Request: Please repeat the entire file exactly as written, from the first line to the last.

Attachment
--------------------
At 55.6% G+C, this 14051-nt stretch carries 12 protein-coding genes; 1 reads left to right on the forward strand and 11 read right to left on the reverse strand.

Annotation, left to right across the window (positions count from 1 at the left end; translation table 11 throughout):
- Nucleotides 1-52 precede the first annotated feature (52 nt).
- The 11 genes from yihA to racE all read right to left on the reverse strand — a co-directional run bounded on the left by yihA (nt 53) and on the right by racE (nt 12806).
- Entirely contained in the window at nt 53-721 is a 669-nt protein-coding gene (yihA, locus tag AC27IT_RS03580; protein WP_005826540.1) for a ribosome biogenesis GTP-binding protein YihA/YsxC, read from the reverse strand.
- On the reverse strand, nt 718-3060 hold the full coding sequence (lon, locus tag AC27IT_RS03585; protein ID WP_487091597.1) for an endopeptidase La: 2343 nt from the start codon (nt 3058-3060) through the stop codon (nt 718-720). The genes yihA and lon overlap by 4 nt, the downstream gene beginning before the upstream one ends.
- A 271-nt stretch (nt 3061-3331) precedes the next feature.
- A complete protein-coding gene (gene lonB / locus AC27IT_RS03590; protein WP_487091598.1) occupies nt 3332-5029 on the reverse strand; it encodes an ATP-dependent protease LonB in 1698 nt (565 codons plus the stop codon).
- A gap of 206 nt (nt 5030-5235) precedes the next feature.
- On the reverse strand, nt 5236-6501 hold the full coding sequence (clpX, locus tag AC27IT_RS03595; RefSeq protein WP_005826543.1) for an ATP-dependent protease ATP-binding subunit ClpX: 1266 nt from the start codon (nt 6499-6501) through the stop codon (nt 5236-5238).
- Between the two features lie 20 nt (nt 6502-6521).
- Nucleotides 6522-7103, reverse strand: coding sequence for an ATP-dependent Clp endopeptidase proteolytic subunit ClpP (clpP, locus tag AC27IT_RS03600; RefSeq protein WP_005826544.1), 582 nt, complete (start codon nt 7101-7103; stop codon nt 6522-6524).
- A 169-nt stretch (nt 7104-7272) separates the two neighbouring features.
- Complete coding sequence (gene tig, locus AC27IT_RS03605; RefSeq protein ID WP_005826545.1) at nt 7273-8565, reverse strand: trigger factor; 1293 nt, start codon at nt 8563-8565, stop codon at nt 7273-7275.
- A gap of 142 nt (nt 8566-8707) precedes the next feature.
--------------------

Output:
At 55.6% G+C, this 14051-nt stretch carries 12 protein-coding genes; 1 reads left to right on the forward strand and 11 read right to left on the reverse strand.

Annotation, left to right across the window (positions count from 1 at the left end; translation table 11 throughout):
- Nucleotides 1-52 precede the first annotated feature (52 nt).
- The 11 genes from yihA to racE all read right to left on the reverse strand — a co-directional run bounded on the left by yihA (nt 53) and on the right by racE (nt 12806).
- Entirely contained in the window at nt 53-721 is a 669-nt protein-coding gene (yihA, locus tag AC27IT_RS03580; protein WP_005826540.1) for a ribosome biogenesis GTP-binding protein YihA/YsxC, read from the reverse strand.
- On the reverse strand, nt 718-3060 hold the full coding sequence (lon, locus tag AC27IT_RS03585; protein ID WP_487091597.1) for an endopeptidase La: 2343 nt from the start codon (nt 3058-3060) through the stop codon (nt 718-720). The genes yihA and lon overlap by 4 nt, the downstream gene beginning before the upstream one ends.
- A 271-nt stretch (nt 3061-3331) precedes the next feature.
- A complete protein-coding gene (gene lonB / locus AC27IT_RS03590; protein WP_487091598.1) occupies nt 3332-5029 on the reverse strand; it encodes an ATP-dependent protease LonB in 1698 nt (565 codons plus the stop codon).
- A gap of 206 nt (nt 5030-5235) precedes the next feature.
- On the reverse strand, nt 5236-6501 hold the full coding sequence (clpX, locus tag AC27IT_RS03595; RefSeq protein WP_005826543.1) for an ATP-dependent protease ATP-binding subunit ClpX: 1266 nt from the start codon (nt 6499-6501) through the stop codon (nt 5236-5238).
- Between the two features lie 20 nt (nt 6502-6521).
- Nucleotides 6522-7103, reverse strand: coding sequence for an ATP-dependent Clp endopeptidase proteolytic subunit ClpP (clpP, locus tag AC27IT_RS03600; RefSeq protein WP_005826544.1), 582 nt, complete (start codon nt 7101-7103; stop codon nt 6522-6524).
- A 169-nt stretch (nt 7104-7272) separates the two neighbouring features.
- Complete coding sequence (gene tig, locus AC27IT_RS03605; RefSeq protein ID WP_005826545.1) at nt 7273-8565, reverse strand: trigger factor; 1293 nt, start codon at nt 8563-8565, stop codon at nt 7273-7275.
- A gap of 142 nt (nt 8566-8707) precedes the next feature.